“He was going to a nursing home and wanted to help other people find closure. He enclosed $200 in an envelope and encouraged me to do another printing and I told him I would,” Lake said.
Another incident involved a Korean War Army veteran who for more than a decade after his service refused to stand for the National Anthem. “He said he would not put his hand over his heart or remove his hat until he read my book,” Lake said. “It is things like that that makes me feel good about writing the book.”
On Feb. 11 of this year, Lake said he spent 30 minutes on the phone with a Marine from Virginia. As his books circulate from one person to another, they often prompt new contacts as people track Lake down to thank him for sharing his experiences—both good and bad-- and stories of heroism of his fellow Marines.
A military foundation
It seemed natural for Lake to join the Marines out of high school. Born at Camp Lejeune, N.C., his dad was a Marine and stories about the 1961 Bay of Pigs Invasion influenced his decision to serve. When he was 13, his family had moved to a farm in New Hampshire and that is where he met Kay at a church camp. With little money for college, Lake had hoped to enter a Navy ROTC program that paid for books and tuition but when no immediate acceptance came, he joined the Marine Corps.
“I said I would go into the Marine Corps and use the GI Bill and then, low and behold Worcester Polytechnic Institute in Massachusetts said I was accepted but it was too late,” he said.
Had that acceptance arrived a little sooner, Lake might have avoided his Vietnam tour but his life would have been drastically different. He might never have gone to flight school and spent years doing something he loved.
Lake said he still remembers the recruiter saying, “You’re crazy. You know you are going to be carrying a rifle in Vietnam.”
The recruiter’s prediction was not quite accurate but with the high attrition rate of helicopter pilots, Lake knew he would be lucky to survive his tour. By serving as an officer and Naval aviator for three of his five years in the Marines he avoided ground combat but put himself in danger almost daily during recovery missions into combat zones. Additionally, Lake said the helicopter crews were under directives not to fire on the enemy without permission.
“How can you survive in a war like that,” he said. “I had been there about six weeks when I decided we were there to fight a war but were not there to win it. People ask me how I knew we weren’t there to win. I didn’t know. It was just a feeling I had. I think a lot of people feel that way now, after the fact.”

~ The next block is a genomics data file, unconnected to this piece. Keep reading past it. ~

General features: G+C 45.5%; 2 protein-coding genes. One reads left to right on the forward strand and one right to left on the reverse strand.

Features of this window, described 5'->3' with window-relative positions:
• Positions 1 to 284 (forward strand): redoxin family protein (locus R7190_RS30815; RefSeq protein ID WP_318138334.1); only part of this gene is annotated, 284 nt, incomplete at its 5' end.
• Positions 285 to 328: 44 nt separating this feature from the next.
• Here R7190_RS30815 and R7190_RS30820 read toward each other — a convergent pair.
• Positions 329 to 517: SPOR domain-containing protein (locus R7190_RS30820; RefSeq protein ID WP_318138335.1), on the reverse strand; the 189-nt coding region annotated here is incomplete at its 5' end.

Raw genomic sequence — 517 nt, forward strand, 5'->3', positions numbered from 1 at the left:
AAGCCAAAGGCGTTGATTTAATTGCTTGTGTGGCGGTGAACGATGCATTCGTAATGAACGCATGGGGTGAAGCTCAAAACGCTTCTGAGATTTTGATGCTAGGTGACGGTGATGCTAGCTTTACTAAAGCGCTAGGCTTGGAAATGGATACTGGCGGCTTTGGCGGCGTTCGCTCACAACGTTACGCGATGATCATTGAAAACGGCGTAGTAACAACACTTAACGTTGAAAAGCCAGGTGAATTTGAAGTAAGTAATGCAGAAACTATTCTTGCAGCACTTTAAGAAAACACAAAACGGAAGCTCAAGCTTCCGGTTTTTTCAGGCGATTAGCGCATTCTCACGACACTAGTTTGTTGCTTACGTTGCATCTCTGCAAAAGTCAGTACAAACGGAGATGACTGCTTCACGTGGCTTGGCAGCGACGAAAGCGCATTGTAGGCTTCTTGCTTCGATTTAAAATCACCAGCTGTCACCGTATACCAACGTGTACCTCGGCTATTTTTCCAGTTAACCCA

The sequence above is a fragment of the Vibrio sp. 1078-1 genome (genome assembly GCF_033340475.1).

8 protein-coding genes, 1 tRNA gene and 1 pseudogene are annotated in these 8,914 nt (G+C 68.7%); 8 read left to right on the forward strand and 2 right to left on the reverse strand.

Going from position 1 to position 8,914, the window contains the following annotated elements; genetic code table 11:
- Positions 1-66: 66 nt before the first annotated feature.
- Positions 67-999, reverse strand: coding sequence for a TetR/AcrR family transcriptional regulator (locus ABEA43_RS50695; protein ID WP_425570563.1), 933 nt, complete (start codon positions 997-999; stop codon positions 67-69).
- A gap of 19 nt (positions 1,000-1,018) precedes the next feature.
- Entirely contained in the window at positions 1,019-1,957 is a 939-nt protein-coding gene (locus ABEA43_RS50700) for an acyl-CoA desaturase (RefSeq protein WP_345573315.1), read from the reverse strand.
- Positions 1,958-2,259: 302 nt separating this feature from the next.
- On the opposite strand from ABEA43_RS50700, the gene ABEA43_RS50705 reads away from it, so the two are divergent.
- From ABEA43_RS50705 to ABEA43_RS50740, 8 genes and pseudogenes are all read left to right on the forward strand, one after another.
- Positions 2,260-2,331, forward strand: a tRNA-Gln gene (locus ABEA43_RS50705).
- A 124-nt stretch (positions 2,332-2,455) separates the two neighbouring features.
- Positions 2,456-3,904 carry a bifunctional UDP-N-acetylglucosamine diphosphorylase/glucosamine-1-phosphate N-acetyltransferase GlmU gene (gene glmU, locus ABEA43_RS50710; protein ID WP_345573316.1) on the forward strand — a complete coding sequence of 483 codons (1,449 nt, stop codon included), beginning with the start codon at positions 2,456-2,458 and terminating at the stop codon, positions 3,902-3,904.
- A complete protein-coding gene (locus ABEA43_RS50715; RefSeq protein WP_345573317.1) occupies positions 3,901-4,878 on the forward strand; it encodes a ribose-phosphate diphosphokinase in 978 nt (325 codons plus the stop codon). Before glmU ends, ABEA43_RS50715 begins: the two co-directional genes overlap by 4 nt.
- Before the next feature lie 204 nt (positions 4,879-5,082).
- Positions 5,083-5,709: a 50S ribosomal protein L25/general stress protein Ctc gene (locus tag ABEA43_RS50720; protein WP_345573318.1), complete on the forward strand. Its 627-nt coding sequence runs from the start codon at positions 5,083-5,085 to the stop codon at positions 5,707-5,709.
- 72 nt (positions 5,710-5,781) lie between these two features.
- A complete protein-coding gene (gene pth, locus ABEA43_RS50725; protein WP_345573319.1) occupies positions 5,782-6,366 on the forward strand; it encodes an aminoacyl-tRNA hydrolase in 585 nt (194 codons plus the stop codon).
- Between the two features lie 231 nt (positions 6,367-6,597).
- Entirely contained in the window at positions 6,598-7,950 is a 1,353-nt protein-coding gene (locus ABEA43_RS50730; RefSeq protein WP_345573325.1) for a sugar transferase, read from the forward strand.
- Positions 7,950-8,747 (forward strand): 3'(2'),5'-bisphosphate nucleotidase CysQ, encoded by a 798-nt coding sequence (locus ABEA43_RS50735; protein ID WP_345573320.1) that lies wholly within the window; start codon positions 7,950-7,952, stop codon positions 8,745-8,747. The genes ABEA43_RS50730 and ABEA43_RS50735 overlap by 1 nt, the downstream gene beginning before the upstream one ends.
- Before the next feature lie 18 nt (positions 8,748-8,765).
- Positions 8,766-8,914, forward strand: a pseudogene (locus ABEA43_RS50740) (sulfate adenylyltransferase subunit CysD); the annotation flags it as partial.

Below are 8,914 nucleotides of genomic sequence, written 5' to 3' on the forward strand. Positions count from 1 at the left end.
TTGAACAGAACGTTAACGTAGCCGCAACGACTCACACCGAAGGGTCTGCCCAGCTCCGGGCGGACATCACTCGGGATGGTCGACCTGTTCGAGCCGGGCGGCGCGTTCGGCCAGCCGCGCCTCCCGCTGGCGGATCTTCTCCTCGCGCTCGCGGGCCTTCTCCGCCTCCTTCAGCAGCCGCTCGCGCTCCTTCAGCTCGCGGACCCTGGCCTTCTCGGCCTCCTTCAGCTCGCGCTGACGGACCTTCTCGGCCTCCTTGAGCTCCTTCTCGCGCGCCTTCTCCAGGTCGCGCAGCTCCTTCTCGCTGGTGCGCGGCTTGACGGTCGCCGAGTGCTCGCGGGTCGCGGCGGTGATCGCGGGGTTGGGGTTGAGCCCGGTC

During his service, Lake earned a Silver Star, the third highest award for heroism, for a night flight where his helicopter took on massive fire while rescuing Marines with primarily head and chest wounds. Enemy fire came through the Plexiglas floor at Lake’s feet with a round coming up just between his legs and shattered Plexiglas hitting his flight suit. Over the course of his career, Lake earned 42 air medals (one air medal for every 20 missions flown).
While in Vietnam, he also saw his brother a few times, who was also on a tour of duty with the U.S. Marine Corps stationed in the Da Nang area. Fortunately, they both came home alive.
Lake said he feels good about what he accomplished. “I never had to fire a weapon. Every mission was a humanitarian effort,” he said.
Initially writing the manuscript for his own family, Lake said the book took on a life of its own.
“It filled a need,” Kay said, proven by the dozens of letters the couple has received from people who have come across a copy of “1500 Feet Over Vietnam.”
Lake said due to a recent surge of interest in his book, he paid for a small fourth printing but the books are not available for sale. He will use the copies to hand out during speaking engagements like the trip he made to Japan in 2010 as an invited speaker for the Marine Corps’ annual birthday celebration. And, because he primarily donates the books to veterans or their families, he said a quick alternative for anyone desiring a copy is to check online for good used books at reasonable prices.
Angela Nicholas can be reached at firstname.lastname@example.org.